Reply | Threaded
Open this post in threaded view
|

Re: Best practices inquiry: database timezone

Vasil Kolev
In reply to this post by Phil Vandry
В 22:55 -0400 на 30.03.2009 (пн), Phil Vandry написа:

> I would like to know what the common practice is for dealing with the  
> interaction of timezones with timestamps in the OpenSIPS database.
>
> I think it is certainly clear that storing timestamps as local time is  
> a very bad idea in locales with daylight savings time. You can end up  
> with ambiguous times and durations! For example, if your database  
> shows a call that started at 1:30 and ended at 2:30 on the night that  
> daylight savings time ended (at 2:00) then it is impossible to tell  
> whether the call lasted one hour or two hours (it might have started  
> at 1:30 daylight time and extended 2 hours until 2:30 standard time,  
> or it might have started at 1:30 standard time and gone for one hour  
> until 2:30 standard time). How will you rate that call?
>

In my experience (which is mostly postgres) the local type "timestamp
with timezone" is what you need - it records the date in UTC with the
timezone it was in, so in the end you always have the UTC time and can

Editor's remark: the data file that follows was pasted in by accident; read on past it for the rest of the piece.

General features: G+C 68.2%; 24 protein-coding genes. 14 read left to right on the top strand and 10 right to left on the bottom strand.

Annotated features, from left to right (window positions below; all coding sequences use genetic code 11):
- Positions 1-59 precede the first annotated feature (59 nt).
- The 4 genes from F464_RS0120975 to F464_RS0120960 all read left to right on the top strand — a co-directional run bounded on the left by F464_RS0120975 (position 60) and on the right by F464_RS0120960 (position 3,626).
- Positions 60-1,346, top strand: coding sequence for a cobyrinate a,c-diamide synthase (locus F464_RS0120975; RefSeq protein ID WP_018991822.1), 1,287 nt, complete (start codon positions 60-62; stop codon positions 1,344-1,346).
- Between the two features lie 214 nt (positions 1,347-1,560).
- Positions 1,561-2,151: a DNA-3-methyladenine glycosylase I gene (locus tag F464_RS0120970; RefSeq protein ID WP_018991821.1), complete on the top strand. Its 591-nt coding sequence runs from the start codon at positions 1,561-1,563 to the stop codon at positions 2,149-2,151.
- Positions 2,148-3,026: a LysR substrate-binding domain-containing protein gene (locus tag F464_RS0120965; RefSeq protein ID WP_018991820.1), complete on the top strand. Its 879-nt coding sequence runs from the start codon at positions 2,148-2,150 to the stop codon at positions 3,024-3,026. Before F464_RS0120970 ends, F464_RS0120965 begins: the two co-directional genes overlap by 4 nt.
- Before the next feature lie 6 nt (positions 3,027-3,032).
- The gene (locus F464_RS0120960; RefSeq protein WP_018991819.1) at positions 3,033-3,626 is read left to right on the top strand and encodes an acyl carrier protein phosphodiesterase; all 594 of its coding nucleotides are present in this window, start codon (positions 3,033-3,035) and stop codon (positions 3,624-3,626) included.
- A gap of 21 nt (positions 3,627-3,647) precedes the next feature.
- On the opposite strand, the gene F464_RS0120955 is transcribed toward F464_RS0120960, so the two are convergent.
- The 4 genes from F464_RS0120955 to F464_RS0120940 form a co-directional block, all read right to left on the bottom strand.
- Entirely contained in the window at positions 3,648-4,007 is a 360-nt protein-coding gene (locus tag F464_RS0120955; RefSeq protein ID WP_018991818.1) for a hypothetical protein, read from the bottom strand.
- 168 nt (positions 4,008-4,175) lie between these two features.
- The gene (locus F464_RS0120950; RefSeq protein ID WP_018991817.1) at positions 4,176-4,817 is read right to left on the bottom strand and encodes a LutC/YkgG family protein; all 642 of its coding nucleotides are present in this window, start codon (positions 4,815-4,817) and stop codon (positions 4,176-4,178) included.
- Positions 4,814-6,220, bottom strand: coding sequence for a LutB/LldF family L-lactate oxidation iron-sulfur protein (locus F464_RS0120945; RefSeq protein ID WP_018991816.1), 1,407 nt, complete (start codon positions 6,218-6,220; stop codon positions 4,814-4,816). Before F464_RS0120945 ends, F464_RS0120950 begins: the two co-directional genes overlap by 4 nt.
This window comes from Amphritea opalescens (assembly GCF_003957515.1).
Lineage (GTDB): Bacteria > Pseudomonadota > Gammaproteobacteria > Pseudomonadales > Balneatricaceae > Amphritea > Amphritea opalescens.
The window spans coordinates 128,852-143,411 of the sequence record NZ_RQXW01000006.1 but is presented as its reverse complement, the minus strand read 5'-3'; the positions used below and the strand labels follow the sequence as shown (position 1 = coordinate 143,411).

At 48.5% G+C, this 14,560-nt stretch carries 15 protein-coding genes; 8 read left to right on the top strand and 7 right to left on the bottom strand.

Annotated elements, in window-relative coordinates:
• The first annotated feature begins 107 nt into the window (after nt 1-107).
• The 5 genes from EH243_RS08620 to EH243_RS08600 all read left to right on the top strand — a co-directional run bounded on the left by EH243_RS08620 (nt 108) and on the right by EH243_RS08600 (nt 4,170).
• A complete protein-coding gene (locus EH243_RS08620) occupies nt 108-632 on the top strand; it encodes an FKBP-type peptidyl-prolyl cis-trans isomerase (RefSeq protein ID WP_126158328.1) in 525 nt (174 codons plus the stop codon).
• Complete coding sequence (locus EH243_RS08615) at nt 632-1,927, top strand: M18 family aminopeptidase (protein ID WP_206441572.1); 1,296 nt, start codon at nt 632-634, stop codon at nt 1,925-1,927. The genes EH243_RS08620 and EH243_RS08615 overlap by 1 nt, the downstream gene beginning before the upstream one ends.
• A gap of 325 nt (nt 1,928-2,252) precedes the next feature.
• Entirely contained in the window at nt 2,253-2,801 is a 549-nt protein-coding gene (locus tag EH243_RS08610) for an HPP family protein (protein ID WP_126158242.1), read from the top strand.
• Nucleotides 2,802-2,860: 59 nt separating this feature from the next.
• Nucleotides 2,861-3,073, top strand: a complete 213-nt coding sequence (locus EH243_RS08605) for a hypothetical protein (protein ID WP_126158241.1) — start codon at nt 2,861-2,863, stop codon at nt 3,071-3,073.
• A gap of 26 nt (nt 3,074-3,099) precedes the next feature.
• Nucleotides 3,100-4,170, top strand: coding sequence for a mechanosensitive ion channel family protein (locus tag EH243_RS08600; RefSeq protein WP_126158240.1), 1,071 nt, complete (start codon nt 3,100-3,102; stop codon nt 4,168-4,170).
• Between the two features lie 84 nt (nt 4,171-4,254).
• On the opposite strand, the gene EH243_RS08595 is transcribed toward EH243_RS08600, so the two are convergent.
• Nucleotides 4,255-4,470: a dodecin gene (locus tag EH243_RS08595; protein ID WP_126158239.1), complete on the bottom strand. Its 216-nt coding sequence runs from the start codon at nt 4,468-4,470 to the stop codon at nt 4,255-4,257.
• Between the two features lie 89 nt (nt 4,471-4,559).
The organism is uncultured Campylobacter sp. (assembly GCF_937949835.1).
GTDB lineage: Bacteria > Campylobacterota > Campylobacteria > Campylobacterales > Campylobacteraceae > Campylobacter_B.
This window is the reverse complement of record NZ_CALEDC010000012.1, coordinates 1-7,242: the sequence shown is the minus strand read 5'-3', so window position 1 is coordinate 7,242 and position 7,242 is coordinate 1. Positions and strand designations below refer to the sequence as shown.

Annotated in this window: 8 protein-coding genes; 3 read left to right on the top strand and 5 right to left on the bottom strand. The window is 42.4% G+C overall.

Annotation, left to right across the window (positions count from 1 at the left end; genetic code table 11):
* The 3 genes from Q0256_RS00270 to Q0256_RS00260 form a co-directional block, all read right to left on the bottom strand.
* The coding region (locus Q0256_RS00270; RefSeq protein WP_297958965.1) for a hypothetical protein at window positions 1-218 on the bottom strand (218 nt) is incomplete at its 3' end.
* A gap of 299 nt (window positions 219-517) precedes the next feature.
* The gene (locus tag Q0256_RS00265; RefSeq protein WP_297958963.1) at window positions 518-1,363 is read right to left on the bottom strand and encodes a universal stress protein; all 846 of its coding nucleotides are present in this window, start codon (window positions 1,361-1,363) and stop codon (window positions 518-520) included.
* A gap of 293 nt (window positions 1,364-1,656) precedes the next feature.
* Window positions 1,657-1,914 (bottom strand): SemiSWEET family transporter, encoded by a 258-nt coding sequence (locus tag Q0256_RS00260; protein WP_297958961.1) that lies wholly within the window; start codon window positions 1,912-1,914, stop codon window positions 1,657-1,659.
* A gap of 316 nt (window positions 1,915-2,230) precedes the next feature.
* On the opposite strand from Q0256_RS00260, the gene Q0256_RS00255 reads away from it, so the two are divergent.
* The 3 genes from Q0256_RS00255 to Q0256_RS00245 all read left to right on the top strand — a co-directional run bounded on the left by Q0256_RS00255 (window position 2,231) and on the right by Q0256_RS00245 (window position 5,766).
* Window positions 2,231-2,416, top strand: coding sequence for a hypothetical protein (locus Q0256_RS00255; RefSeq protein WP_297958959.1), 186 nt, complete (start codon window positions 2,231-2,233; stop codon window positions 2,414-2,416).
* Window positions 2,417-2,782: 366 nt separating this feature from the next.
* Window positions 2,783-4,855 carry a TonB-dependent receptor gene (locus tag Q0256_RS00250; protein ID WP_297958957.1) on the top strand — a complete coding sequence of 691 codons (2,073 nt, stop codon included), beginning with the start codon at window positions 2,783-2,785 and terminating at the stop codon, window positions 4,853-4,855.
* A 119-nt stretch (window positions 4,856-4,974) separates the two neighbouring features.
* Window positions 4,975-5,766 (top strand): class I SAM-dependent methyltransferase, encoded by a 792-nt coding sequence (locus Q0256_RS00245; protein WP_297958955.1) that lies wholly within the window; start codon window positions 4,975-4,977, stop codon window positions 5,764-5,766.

go from that. Or you can go to pure UTC, most unixes keep time in it
anyway (and the timezone is just an environment variable that gets
changed, to display the time to the user :) ).




--
Regards,
Vasil Kolev
Attractel NV
dCAP #1324, LPIC2


_______________________________________________
Users mailing list
[hidden email]
http://lists.opensips.org/cgi-bin/mailman/listinfo/users
Reply | Threaded
Open this post in threaded view
|

Re: Best practices inquiry: database timezone

Bogdan-Andrei Iancu
Hi,

I have to agree here - using UTC for DB is the best practice, IMO. This
ensure the consistency across your platform and also easy to sync data
between your platform and external sources (like CDR mediation with the
PSTN providers).

Regards,
Bogdan


Vasil Kolev wrote:

> В 22:55 -0400 на 30.03.2009 (пн), Phil Vandry написа:
>  
>> I would like to know what the common practice is for dealing with the  
>> interaction of timezones with timestamps in the OpenSIPS database.
>>
>> I think it is certainly clear that storing timestamps as local time is  
>> a very bad idea in locales with daylight savings time. You can end up  
>> with ambiguous times and durations! For example, if your database  
>> shows a call that started at 1:30 and ended at 2:30 on the night that  
>> daylight savings time ended (at 2:00) then it is impossible to tell  
>> whether the call lasted one hour or two hours (it might have started  
>> at 1:30 daylight time and extended 2 hours until 2:30 standard time,  
>> or it might have started at 1:30 standard time and gone for one hour  
>> until 2:30 standard time). How will you rate that call?
>>
>>    
>
> In my experience (which is mostly postgres) the local type "timestamp
> with timezone" is what you need - it records the date in UTC with the